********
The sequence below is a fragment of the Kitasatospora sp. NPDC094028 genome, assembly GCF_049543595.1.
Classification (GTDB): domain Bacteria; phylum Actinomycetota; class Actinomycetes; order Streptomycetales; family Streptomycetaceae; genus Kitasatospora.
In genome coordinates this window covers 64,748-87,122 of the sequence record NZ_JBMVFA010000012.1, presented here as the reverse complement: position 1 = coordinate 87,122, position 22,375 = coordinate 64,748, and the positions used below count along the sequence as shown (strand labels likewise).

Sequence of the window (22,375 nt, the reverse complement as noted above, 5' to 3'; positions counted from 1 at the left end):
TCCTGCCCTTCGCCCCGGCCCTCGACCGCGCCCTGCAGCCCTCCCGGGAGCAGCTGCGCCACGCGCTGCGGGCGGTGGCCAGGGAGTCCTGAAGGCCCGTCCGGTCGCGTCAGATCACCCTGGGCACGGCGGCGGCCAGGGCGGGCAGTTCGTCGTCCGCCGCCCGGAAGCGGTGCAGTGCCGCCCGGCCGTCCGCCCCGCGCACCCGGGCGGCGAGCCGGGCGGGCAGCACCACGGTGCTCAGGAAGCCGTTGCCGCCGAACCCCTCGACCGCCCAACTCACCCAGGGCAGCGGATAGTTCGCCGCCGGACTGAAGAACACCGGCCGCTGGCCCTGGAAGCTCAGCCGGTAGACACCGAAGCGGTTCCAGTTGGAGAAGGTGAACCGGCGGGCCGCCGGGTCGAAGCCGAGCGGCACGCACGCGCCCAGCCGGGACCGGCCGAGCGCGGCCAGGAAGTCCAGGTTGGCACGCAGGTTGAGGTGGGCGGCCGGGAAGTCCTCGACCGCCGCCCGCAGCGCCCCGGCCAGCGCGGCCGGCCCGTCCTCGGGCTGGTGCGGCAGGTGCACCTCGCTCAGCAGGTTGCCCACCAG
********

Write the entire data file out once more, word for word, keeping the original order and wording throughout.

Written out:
The sequence below is a fragment of the Kitasatospora sp. NPDC094028 genome, assembly GCF_049543595.1.
Classification (GTDB): domain Bacteria; phylum Actinomycetota; class Actinomycetes; order Streptomycetales; family Streptomycetaceae; genus Kitasatospora.
In genome coordinates this window covers 64,748-87,122 of the sequence record NZ_JBMVFA010000012.1, presented here as the reverse complement: position 1 = coordinate 87,122, position 22,375 = coordinate 64,748, and the positions used below count along the sequence as shown (strand labels likewise).

Sequence of the window (22,375 nt, the reverse complement as noted above, 5' to 3'; positions counted from 1 at the left end):
TCCTGCCCTTCGCCCCGGCCCTCGACCGCGCCCTGCAGCCCTCCCGGGAGCAGCTGCGCCACGCGCTGCGGGCGGTGGCCAGGGAGTCCTGAAGGCCCGTCCGGTCGCGTCAGATCACCCTGGGCACGGCGGCGGCCAGGGCGGGCAGTTCGTCGTCCGCCGCCCGGAAGCGGTGCAGTGCCGCCCGGCCGTCCGCCCCGCGCACCCGGGCGGCGAGCCGGGCGGGCAGCACCACGGTGCTCAGGAAGCCGTTGCCGCCGAACCCCTCGACCGCCCAACTCACCCAGGGCAGCGGATAGTTCGCCGCCGGACTGAAGAACACCGGCCGCTGGCCCTGGAAGCTCAGCCGGTAGACACCGAAGCGGTTCCAGTTGGAGAAGGTGAACCGGCGGGCCGCCGGGTCGAAGCCGAGCGGCACGCACGCGCCCAGCCGGGACCGGCCGAGCGCGGCCAGGAAGTCCAGGTTGGCACGCAGGTTGAGGTGGGCGGCCGGGAAGTCCTCGACCGCCGCCCGCAGCGCCCCGGCCAGCGCGGCCGGCCCGTCCTCGGGCTGGTGCGGCAGGTGCACCTCGCTCAGCAGGTTGCCCACCAG